The state hoped to develop offshore wind farms under legislation signed by Christie seven years ago this summer, but the projects never happened because the administration failed to comply with key sections of the law. Clean-energy advocates have pushed for the past few years for a law mandating steep reductions in energy use by consumers, but the legislation has never gotten close to being signed into law.
A moratorium on pipelines
With New Jersey facing the prospect of a dozen or more new natural-gas pipelines being developed in the state, including in the Pinelands, the report calls for a moratorium on all pending projects to determine whether they are safe and needed.
The report notes the state’s increased reliance on natural gas for electricity has serious drawbacks, including increased emissions of methane, a potent greenhouse gas. It also discusses the spate of new and existing pipelines crisscrossing the state, posing hazards to ecologically sensitive lands and habitat, besides the risks posed to the public by accidents and spills.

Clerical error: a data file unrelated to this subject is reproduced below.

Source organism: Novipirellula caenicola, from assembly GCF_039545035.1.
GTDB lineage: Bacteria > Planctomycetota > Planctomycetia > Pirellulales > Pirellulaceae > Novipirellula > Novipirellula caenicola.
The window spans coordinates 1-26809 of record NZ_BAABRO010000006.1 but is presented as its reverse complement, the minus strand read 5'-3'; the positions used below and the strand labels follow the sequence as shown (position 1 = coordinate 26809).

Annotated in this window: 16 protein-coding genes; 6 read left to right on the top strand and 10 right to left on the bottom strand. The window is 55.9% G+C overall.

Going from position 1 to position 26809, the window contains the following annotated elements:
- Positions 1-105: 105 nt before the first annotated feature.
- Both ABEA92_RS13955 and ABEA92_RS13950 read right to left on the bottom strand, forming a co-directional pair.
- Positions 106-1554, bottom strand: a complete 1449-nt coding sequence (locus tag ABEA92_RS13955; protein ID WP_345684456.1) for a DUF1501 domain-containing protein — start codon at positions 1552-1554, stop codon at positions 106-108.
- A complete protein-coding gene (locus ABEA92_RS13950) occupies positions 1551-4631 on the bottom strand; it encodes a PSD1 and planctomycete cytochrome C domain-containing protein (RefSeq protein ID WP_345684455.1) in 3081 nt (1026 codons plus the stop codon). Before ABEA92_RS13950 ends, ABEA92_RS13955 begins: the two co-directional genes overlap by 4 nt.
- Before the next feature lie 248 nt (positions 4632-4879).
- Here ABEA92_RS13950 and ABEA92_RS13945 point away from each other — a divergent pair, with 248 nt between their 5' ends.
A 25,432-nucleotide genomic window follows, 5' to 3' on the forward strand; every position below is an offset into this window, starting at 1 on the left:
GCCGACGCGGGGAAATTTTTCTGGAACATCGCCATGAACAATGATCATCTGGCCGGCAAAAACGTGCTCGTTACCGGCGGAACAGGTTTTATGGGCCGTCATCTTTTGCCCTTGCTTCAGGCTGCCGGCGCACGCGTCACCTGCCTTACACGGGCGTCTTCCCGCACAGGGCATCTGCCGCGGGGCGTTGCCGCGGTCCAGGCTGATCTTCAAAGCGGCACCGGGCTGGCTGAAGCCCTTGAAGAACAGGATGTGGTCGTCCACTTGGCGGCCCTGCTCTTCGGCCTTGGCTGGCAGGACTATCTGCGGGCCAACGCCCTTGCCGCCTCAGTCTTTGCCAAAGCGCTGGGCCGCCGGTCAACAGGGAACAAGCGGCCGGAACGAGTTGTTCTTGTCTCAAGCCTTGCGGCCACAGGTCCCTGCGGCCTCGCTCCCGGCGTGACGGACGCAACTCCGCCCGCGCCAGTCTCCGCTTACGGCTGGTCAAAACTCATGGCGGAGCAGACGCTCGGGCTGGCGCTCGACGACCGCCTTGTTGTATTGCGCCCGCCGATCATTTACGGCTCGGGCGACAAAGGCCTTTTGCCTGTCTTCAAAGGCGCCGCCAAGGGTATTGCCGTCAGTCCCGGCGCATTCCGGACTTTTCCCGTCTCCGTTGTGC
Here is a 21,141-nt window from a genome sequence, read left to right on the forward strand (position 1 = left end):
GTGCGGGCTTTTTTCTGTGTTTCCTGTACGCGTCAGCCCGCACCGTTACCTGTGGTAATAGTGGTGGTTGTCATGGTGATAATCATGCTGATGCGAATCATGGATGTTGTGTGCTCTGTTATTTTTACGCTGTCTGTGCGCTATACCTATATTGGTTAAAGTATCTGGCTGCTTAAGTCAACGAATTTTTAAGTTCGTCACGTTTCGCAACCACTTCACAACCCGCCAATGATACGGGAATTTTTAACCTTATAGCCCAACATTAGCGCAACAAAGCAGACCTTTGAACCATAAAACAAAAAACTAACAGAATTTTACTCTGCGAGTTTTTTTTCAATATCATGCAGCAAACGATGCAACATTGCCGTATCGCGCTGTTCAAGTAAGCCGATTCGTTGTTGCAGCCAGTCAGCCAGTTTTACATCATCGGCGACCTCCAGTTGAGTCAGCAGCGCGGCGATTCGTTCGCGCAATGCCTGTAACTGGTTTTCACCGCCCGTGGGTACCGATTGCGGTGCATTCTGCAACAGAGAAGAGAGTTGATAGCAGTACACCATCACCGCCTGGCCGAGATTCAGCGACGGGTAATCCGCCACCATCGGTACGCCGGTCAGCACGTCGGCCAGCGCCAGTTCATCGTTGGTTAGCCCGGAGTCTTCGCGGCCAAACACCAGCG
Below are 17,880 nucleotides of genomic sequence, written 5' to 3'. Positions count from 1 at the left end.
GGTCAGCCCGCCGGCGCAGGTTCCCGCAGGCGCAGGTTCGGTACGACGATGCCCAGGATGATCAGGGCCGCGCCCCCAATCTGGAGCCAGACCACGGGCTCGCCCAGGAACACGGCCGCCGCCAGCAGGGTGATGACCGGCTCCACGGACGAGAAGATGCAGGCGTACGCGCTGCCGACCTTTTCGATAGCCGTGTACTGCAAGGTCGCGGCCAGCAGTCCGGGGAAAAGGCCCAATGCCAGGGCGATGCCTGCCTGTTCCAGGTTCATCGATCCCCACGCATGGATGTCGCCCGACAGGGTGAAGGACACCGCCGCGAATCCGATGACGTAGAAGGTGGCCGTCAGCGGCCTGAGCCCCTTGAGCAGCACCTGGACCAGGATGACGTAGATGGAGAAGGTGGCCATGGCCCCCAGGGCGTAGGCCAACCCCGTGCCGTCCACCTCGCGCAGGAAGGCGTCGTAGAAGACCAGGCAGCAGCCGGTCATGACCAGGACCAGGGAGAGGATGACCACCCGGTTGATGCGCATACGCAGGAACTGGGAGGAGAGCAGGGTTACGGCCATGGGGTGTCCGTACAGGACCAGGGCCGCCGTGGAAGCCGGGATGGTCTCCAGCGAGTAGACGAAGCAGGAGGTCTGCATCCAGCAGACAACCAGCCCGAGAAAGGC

New Jersey also should expand its reliance on solar to be at least 15 percent of the state’s energy mix, calling on the Board of Public Utilities to look to other states to see how to achieve the goal at a lower cost to residents and businesses. Overall, it calls for 80 percent of the state’s electricity to come from renewables by 2050, a target set by a bill kicked around by the Legislature for the past several years.